Celebrating Hispanic Heritage Month with LPA: Following a Dream of Service


Margarita Avila has followed a long and winding path to reach her dream of providing meaningful and impactful service at the Latino Academy of Workforce Development.

Part 1 of 2

By Jonathan Gramling

Margarita Avila has followed a long and sometimes twisting path to find her dreams and to implement them. Avila grew up in Durango, Mexico, the youngest of four children whose parents owned a grocery store.

“Growing up, I had to do chores and work for my parents, helping them in their business,” Avila said. “Now I feel that I have an entrepreneur inside me because growing up, I had to support my parents.”

Avila’s parents felt that the Durango school system would not allow Avila to develop her full academic potential. Her father tried to create a better academic environment for Avila, but it was out of his hands. They would have to look elsewhere for Avila to continue her education.

“My older power was already here in Madison,” Avila said. “He was working here and had already graduated from college. He told my parents that he was willing to have me stay with him. We’re 11 years apart. It was a big difference. My parents asked me and of course

I was super excited. My friends and I decided that probably the only way for me to continue my education was to come to Madison. Then I moved here to Madison when I was 14-years-old and lived with my brother. My parents still supported me enough and they have been very supportive of my goals, career, school and education as well.”

Like any other immigrant child, Avila had to first learn English and adjust to her new community that had a different culture. But she thrived at Madison Memorial High School.

“I was super active at school,” Avila said. “I joined different clubs. I was part of the Latino club that they still have at the school. During my last year, I was an honor society student because I was doing so well at school. I was super active. I was engaged and always volunteering in the community.”

Avila’s volunteerism also brought opportunity her way.

“When I was in high school, I was also a volunteer for Los Madrugadores here in Madison,” Avila recalled. “That connected me with ESPN radio in Milwaukee. Someone was talking about me and that’s how I was able to get my internship with ESPN Milwaukee. You never know. Connections can be very useful and helpful in the future. That’s why it is always important to leave a good mark and do your best. You never know when you are going to meet a person. With everything I do, I try to do my best. That comes from who I am.”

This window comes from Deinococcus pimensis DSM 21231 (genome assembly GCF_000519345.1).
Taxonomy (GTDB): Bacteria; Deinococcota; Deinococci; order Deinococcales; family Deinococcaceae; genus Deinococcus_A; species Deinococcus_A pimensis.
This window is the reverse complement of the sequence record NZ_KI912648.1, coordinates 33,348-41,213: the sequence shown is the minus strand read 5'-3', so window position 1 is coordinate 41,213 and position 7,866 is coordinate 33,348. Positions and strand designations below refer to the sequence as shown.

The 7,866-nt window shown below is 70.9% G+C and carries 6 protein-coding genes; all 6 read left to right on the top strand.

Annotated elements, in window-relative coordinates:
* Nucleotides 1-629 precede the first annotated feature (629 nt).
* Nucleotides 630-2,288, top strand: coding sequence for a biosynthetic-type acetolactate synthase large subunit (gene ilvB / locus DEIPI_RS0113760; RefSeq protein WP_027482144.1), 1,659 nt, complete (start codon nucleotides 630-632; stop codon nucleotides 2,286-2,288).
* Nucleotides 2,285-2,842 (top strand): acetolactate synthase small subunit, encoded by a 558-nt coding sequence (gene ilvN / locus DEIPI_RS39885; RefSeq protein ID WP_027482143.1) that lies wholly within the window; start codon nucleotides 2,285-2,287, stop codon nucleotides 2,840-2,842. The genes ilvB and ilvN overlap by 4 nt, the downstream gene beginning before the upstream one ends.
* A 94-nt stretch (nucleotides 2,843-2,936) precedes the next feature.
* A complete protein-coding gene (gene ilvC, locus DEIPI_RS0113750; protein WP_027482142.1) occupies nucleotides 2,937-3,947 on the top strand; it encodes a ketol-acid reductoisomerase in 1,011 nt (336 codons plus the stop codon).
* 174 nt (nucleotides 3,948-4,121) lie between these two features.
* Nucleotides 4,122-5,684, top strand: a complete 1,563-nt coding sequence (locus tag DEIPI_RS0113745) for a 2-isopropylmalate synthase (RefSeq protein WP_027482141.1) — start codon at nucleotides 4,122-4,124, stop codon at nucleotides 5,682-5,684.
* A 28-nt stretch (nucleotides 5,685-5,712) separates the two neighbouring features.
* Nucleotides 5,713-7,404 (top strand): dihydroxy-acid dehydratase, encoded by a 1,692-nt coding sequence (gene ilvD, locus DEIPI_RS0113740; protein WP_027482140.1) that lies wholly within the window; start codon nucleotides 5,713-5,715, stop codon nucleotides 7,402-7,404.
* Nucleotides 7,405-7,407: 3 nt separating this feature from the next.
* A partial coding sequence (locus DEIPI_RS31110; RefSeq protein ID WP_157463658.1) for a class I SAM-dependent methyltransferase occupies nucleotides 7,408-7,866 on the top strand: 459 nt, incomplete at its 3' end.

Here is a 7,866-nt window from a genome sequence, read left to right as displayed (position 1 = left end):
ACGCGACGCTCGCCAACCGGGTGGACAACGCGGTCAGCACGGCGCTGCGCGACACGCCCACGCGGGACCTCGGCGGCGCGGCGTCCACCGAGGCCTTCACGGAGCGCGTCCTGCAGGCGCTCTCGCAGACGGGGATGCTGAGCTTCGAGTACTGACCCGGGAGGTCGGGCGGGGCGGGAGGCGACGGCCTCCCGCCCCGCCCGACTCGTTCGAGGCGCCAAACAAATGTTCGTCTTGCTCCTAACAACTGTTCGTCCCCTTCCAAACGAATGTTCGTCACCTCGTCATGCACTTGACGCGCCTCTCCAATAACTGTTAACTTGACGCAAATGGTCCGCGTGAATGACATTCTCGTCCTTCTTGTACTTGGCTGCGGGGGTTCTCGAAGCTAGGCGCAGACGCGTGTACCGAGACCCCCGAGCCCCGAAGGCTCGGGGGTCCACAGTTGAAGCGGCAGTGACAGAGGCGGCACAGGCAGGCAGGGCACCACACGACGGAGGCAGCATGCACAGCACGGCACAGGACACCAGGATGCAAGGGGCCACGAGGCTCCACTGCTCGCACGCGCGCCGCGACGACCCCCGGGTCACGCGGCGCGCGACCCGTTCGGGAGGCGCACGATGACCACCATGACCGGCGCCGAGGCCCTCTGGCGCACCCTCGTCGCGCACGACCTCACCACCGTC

While Avila wanted to continue her education in Madison, she got an offer she couldn’t refuse to attend Wisconsin Lutheran College in Milwaukee.

“I fell in love with the school,” Avila said. “They treated me pretty well. I got a full-ride scholarship. I received a bachelor’s degree in communication arts with an emphasis in marketing. I was very active in the Latino community in Milwaukee.”

Upon graduation, Avila stayed in Milwaukee and worked several jobs.

“When I was through school, I worked for an after school program called Pathways Milwaukee,” Avila said. “For two summers, I worked for UW-Stevens Point for a summer program there. That’s where my education and passion became education. That turned me into the person who I am today. I was also part of the United Nations. I was an ambassador for the United Nations for a couple of years. I participated in their conferences, helping evaluate curriculum. I went to a couple of national and international conferences as well where I had to help coordinate some of those conferences. Definitely I have a passion for diversity and inclusion. It inspired me to step out of my comfort zone and visit new places, read about new industries.”

Avila also worked for an online Latino community calendar called MiVoz.com. And then headed to the American Heart Association where she was director of communications and marketing. Being energetic and ambitious, Avila also sold real estate and eventually left the heart association to sell real estate full time.

But that was not enough. While in Milwaukee, Avila attended the Latino Leadership Program in Milwaukee through the UW-Milwaukee and the Roberto Hernandez Center.

“As a part of our final projects, we had to create our own mission and vision,” Avila said. “And we did a presentation. Our peers had to provide feedback. It was great. I remember that I was super-nervous. When I originally read the mission and vision that I created for myself, it definitely aligns with what I am doing right now with my professional career and my personal life as well. What I recall is I put in my mission that I wanted to work for a Latino organization in the area of education.”

Soon opportunity came knocking.

Next issue: Working at the Latino Academy